How do you take your business to the next level?
If you’re hoping to figure it out as you go along or, worse, blindly expanding on ambition alone, you’re going to have a hard time. And it’s going to take forever to see positive results.
That’s why you need a roadmap to follow.
Like using Google Maps to guide road trips, your business roadmap will help your company grow in the shortest amount of time by taking the most efficient routes.
Working without one is like driving blindfolded in a foreign country.
How will you know how to budget for and allocate resources your company needs to operate and grow? Will your growth be aligned with your company’s vision? How will you get everyone focused on the same goal?
To keep your brand on the path to success — and to minimize the risk of expansion — you have to design a business growth roadmap everyone can get on board with.
Today we’ll cover the essential components of a business growth roadmap to help you create one for your company ASAP.
Truth: Your Business Needed a Growth Roadmap Yesterday
When’s the right time to expand?
It’s a question that haunts businesses in their infancy and well into their thriving success. So what separates companies that seamlessly grow from those struggling and failing?
Large companies need a plan to unify all their separate departments under the same growth umbrella. When everyone knows the destination, it’s easier to caravan together on the path to achieving the same goal.
Small businesses often backburner growth strategies because they’re so bogged down in the day-to-day operations. This crucial mistake may keep you from reaching your full potential.
That’s why all companies need to set aside time to discuss their vision, write down their goals, and create a plan to achieve them.
Then, you and your crew will be able to take actionable steps in the right direction to grow strategically.
“If you decide not to grow, you may be paving a path to failure,” Patrick Latour, Senior Vice President of Growth and Transition Capital at BDC Capital, tells the BDC blog. “If you don’t grow, your competitors will, and that will put pressure on you.”
Here’s what you need to stay ahead:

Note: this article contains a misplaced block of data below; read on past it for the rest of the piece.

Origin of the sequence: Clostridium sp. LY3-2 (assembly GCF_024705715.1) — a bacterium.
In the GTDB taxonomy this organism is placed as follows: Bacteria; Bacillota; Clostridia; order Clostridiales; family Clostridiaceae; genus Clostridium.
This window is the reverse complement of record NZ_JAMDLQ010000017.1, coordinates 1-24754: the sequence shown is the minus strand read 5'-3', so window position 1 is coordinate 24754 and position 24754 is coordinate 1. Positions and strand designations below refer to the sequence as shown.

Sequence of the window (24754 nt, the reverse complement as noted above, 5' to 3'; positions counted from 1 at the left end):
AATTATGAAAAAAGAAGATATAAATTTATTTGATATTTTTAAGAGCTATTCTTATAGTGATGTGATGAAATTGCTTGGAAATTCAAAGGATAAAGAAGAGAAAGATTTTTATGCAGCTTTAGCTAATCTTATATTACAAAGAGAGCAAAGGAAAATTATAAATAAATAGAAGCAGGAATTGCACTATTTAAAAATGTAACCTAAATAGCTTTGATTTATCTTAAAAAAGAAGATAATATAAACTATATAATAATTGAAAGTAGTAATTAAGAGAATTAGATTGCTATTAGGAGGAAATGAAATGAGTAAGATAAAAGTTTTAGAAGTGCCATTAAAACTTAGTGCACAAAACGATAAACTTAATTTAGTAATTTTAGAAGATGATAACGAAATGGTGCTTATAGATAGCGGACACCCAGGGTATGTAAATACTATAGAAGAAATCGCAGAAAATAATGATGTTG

The 9 Landmarks of Your Business Growth Roadmap
Your business roadmap should be able to fit on one page. That will not only make it easy to read, understand, and follow, it will force you to be direct with your goals and directions.
Every businesses’ needs are different, but every strategic growth plan should include the following 9 steps on the path to your expansion:
1. Your Mission Statement
Your Mission Statement is the declaration of why your company exists.
It explains the purpose of your business and addresses not only what you want to do for your customers, but how you plan to deliver.
You probably already have a Mission Statement, and that’s fantastic.
Your Mission Statement should:
- Outline how your brand solves problems for customers
- Clearly present the products/services you offer in your market/niche
- Describe what makes you different from other companies
- Be no more than one or two sentences—max
Keeping your Mission Statement in the forefront of your employees’ minds reminds everyone why they’re hustling so hard.
2. Your Vision Statement
Similar to your Mission Statement, your Vision Statement is a short summary of your company’s future goals.
What do you want your company to achieve in five years? Ten years? 20 years down the road?
Add a one-sentence description of where you see your company and let it guide and inspire everyone on your team to move in that direction.
3. Your Company’s Core Principles (aka a Values Statement)
Your company operates under unique guiding principles that shape your business’ core beliefs. These values enticed your employees to work for you and matter to your customers (and investors).
As such, your guiding principles will probably never change. They’re part of your founding values, but you can also use them moving forward in your strategic development.
Add these principles to your roadmap to recall the passion that inspired your company to start doing what they do best.
4. SWOT (Strengths, Weaknesses, Opportunities, & Threats)
If you want to be the best, you have to admit you’re not perfect. And then take every step you can to improve.
By assessing your company objectively through a SWOT analysis, you’ll be able to understand your internal strengths and weaknesses; capitalize on opportunities you may be missing; and prepare for threats that pose a risk to your company’s growth.